Brian O’Driscoll On Why He Couldn’t Wait To Get Out Of Rugby “Quick Enough”
Latest posts by Will Matthews (see all)
- Ireland set to go with interesting choice at fullback against Wales - February 21, 2024
- Munster make decision on Conor Murray as contract set to expire - February 21, 2024
- Ulster Rugby respond to latest defeat with big Dan McFarland news - February 21, 2024
Legendary former Ireland, Leinster, and Lions centre, Brian O’Driscoll has opened up on the final months of his professional rugby career in an open and frank discussion with the Guardian’s Donald McRae.
O’Driscoll is widely regarded as one of the best ever to lace a pair of rugby boots but has revealed he couldn’t wait to get out of the game after 15 years at the very top.
The 43-year-old felt that he was lucky to get out of the game relatively “unscathed” with his reputation still intact as he lifted the Six Nations title with Ireland in his final season.
“My initial feeling when I left rugby was I couldn’t get out quick enough because I knew I was massively on the wane,” O’Driscoll said.
“But winning the Six Nations was a fairytale ending.
“I was so relieved, getting out unscathed, but also that my reputation was intact. People were looking for more and the upside are the parties and the cool stuff.
“You come round to the next season and you think: ‘Well, playing international rugby is better than that.’ That’s when retirement sinks in.”
In a follow-up chat on his regular slot with Off The Ball, O’Driscoll went into detail about his life after retirement with some very interesting comments…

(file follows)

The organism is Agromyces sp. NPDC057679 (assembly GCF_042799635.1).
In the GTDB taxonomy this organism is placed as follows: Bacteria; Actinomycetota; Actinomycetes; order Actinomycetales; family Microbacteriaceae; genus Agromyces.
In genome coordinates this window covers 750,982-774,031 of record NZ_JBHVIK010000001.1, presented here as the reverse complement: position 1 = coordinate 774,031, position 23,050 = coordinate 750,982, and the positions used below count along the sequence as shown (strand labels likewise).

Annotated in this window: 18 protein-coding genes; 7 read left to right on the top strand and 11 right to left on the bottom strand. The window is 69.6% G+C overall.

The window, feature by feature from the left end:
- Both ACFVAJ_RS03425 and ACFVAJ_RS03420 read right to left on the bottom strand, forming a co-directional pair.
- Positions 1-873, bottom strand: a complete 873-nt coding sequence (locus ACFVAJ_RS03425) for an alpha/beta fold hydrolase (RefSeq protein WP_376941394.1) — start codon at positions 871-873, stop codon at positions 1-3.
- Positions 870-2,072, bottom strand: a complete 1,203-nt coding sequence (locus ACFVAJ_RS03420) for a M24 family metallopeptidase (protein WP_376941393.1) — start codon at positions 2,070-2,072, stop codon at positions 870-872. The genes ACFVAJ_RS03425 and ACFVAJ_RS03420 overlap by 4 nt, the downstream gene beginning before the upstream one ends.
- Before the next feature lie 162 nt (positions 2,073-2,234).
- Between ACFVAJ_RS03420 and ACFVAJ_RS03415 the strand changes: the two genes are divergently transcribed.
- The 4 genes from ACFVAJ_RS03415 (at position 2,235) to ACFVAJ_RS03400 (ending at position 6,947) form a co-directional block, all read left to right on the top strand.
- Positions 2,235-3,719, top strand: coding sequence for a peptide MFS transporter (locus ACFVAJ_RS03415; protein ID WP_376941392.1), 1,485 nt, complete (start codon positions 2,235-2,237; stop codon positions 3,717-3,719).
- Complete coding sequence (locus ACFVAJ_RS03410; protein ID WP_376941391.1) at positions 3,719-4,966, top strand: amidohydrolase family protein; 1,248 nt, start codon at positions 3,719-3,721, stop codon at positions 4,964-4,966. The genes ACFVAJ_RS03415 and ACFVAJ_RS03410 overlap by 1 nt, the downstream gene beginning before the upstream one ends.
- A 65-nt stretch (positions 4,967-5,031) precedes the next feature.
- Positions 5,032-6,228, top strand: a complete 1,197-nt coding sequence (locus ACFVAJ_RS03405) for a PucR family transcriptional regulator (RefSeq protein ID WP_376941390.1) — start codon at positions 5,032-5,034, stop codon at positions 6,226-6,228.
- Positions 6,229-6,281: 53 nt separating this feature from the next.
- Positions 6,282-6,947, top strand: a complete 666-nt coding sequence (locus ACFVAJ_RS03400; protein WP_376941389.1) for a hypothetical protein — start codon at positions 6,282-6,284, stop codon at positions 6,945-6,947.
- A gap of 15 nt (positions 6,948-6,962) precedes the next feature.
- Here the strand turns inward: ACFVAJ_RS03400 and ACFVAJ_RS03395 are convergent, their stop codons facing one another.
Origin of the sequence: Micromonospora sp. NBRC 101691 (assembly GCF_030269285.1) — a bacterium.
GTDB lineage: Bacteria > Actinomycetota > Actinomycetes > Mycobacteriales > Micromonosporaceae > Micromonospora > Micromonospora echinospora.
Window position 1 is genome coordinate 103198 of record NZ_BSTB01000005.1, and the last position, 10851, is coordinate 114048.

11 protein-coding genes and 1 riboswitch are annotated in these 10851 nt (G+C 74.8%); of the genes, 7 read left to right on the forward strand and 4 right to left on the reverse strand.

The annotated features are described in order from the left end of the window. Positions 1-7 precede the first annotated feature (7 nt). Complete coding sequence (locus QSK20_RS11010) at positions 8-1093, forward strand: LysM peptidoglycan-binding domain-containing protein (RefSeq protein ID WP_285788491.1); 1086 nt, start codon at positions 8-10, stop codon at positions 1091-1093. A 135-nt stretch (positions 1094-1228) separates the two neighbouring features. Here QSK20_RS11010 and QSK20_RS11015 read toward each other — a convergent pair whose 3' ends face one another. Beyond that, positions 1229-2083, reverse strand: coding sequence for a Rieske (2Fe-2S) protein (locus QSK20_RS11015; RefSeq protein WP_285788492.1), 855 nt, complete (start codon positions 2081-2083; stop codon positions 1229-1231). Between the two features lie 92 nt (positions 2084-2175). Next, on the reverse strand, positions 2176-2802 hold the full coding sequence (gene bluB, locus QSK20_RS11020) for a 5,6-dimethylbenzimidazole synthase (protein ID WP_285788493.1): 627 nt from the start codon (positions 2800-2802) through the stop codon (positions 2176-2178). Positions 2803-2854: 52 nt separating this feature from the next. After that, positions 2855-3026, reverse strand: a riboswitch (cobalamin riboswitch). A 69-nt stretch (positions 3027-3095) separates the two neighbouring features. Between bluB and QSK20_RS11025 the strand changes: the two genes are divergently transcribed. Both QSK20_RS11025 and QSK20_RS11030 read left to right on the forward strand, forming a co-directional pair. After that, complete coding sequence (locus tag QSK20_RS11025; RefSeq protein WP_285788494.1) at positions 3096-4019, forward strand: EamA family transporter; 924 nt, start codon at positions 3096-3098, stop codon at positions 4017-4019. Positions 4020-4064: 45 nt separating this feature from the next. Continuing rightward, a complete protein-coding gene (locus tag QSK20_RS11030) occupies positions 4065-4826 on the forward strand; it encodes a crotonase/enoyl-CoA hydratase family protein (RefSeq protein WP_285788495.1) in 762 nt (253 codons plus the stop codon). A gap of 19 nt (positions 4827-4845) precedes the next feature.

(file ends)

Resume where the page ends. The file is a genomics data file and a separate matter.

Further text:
“It manifested itself in just becoming a bit of a sloth. I trained quite hard in the first six months after I retired just because the lads thought I was going to be as big as a bus,” O’Driscoll explained.
“I thought I better try to keep that away. Then I just kind of packed it in and had myself fooled and ate badly and probably, not excessively, but I drank a little bit more. At times you wouldn’t have been able to as a professional.
“I was busy at times but other times I’d just be kind of plodding along and really struggling for major purpose. Then, it’s not that it was a eureka moment… going on holiday and the catalyst of seeing an album my mum put together of us.
“I was disgusted at what I saw of myself, the ex-athlete. So that began as the major catalyst to probably getting my act together physically and feeling a little bit better and going and training a little bit more.
“Then the positive snowball effect of that means you eat better, you drink less, you just look after yourself a bit more. I think you’re in better form naturally.”